At the House of Peace, this guiding principle is made real in the persons of the hospitality crew who are so central to the welcoming and restoration of their guests from overseas. These individuals, often severely functionally limited, are brilliant in the field of making people feel at home and binding people together. They help people who are not used to being helped, they make people laugh who are not used to laughing, and they engage people who are not used to being themselves. We don’t often turn to the blind, the mentally retarded, or others who our culture deems “abnormal” when we need something special. The House of Peace does, and the curative community it has fostered is all the stronger for it.

The House of Peace applies its core principles in other arenas. It advocates for peace and justice on many fronts. Last winter, it organized a seven-week Walk for a New Spring across the state of Massachusetts, ending in a peace rally on the steps of the Capitol building in Boston on the first day of Spring. It has been regularly working with Families for Peaceful Tomorrow since September 11, seeking non-violent responses to the terrorist attacks. Carrie and John have participated in vigils, lectures, meetings, and advocacy walks nationally and internationally, as far away as Japan. The House has hosted a variety of gatherings in the restored historic barn on its grounds. It has hosted several individuals from around the country in its retreat cabin, a replica of the one Henry David Thoreau used while gathering experiences for Walden. They are always working for the humane treatment of prisoners, the fair treatment of INS detainees, and the abolition of nuclear weapons. Their work never stops.

The House of Peace is indeed a busy place, primarily because its founders, staff, partner organizations, and community supporters treat no problem or person abstractly. Everything and everyone is tangible, and can be acted upon tangibly in turn. The community of Ipswich and the larger community of peace advocates understand this. Therefore, many of the donations that make the non-profit work of the House possible are tangible and targeted at particular needs. Contributions are often creative in nature—interest-free loans, in-kind gifts, volunteer labor. The House of Peace receives no corporate funds, it does not charge any of its guests for the services they receive, and no one who works there receives a salary. It remains free to pursue its goals as it defines them.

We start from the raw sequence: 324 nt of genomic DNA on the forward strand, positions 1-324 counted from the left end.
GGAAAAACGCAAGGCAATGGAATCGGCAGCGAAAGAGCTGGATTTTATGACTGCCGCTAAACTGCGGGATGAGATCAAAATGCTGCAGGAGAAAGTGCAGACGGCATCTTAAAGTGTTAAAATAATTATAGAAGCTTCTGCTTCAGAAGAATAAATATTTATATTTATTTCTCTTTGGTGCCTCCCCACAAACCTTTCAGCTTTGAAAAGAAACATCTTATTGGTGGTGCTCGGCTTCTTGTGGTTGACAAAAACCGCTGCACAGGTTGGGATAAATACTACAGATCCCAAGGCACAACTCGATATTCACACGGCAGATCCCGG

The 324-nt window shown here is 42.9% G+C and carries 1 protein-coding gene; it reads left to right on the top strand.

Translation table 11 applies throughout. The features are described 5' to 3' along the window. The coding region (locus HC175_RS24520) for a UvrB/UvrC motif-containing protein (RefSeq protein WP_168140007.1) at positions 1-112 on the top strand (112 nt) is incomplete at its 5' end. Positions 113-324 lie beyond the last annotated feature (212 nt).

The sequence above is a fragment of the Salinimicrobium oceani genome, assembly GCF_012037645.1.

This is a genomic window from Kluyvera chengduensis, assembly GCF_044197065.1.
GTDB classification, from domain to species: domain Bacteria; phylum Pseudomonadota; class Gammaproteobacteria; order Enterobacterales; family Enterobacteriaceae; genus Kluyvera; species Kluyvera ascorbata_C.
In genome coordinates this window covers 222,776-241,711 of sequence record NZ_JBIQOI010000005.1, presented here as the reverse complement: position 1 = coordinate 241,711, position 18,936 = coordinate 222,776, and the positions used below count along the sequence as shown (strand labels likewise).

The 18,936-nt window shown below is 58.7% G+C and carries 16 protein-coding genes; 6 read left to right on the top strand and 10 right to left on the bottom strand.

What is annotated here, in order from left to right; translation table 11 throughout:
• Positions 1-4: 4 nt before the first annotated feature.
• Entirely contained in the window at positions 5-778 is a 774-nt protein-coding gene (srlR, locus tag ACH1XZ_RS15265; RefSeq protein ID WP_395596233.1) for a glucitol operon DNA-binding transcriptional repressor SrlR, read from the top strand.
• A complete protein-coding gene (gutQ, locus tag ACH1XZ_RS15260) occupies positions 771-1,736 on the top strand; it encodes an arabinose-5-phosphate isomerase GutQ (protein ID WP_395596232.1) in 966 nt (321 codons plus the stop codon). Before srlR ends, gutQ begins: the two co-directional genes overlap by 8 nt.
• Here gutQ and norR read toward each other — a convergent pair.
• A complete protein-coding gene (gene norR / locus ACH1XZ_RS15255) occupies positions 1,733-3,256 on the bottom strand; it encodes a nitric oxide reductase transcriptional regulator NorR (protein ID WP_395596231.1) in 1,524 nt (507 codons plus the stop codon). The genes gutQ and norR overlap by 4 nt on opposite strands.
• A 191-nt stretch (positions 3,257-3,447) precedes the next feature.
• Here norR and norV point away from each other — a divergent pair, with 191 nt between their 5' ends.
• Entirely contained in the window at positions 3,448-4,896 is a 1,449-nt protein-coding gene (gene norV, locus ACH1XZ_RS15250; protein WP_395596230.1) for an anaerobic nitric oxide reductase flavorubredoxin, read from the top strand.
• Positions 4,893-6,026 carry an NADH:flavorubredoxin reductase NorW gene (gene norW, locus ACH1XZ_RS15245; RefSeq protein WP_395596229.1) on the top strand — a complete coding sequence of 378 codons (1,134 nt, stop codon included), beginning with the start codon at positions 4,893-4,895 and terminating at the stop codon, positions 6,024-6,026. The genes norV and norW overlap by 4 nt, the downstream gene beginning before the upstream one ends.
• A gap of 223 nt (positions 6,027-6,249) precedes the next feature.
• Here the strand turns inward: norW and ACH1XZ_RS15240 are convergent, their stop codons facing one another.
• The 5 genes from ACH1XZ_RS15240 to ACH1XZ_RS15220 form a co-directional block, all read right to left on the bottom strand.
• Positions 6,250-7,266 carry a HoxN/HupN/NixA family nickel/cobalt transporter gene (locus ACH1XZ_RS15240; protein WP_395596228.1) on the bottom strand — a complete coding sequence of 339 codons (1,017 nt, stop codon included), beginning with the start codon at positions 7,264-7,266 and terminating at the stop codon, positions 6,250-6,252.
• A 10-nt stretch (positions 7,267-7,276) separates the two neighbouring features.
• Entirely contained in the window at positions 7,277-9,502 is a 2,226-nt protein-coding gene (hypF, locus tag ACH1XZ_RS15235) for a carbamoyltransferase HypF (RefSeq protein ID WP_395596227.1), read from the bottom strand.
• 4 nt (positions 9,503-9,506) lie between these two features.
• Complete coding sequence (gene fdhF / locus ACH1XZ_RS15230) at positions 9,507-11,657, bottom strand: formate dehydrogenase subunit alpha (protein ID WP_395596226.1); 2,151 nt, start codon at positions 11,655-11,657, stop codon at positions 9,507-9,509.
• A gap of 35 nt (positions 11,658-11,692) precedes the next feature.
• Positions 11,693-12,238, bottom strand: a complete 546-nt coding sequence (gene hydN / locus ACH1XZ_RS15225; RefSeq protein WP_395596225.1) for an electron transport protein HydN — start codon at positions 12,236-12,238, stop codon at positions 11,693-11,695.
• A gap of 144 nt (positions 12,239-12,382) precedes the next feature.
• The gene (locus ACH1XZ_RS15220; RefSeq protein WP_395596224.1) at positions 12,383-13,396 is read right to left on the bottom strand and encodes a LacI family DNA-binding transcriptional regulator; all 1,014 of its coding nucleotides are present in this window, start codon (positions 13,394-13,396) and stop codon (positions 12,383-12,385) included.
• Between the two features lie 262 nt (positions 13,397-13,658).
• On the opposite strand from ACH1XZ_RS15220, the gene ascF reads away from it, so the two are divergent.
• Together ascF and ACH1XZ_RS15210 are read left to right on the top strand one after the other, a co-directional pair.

Perhaps the image that best summarizes the value and family nature of the House’s work unfolded this June 8, when Carrie and John held a high school graduation party for their daughter. This celebration doubled as a reunion of many of the guests who have been assisted by the House over its twelve years. Over eighty people came, representing twenty-two countries. They related many variations on this common theme: “After the House helped me recover my spirit and get back on my feet, I have done — and — and —.” Hearing these stories, you know that it is possible to fight back against war, hatred, self-interest, and ignorance. It is possible to touch individual human beings all around the world. You just need a house, a community that embraces you, ideas that inspire you, and a tireless spirit.

Recognizing the important contribution of the House of Peace, organizers of the Global Peace Initiative of Women Religious and Spiritual Leaders, have invited Carrie to speak out of her experience. More than 500 women leaders representing every region and faith are expected to gather October 7 at the United Nations in Geneva Switzerland for this initiative of the Millenium World Peace Summit.

Potential youth interns who have an interest in serving the ideals of the House of Peace are invited to visit http://www.anthroposophy.org/Internship for more details.

Matthew Perry, is a freelance writer on part-time staff at the Rudolf Steiner High School in Ann Arbor, Michigan. He is also owner of The Passages Project, offering interviewing, audio/visual recording and biographical writing services.

TOP

All logos and trademarks in this site are property of their respective owner.
The comments are property of their posters, all the rest 2000-1 by the Anthroposophical Society in America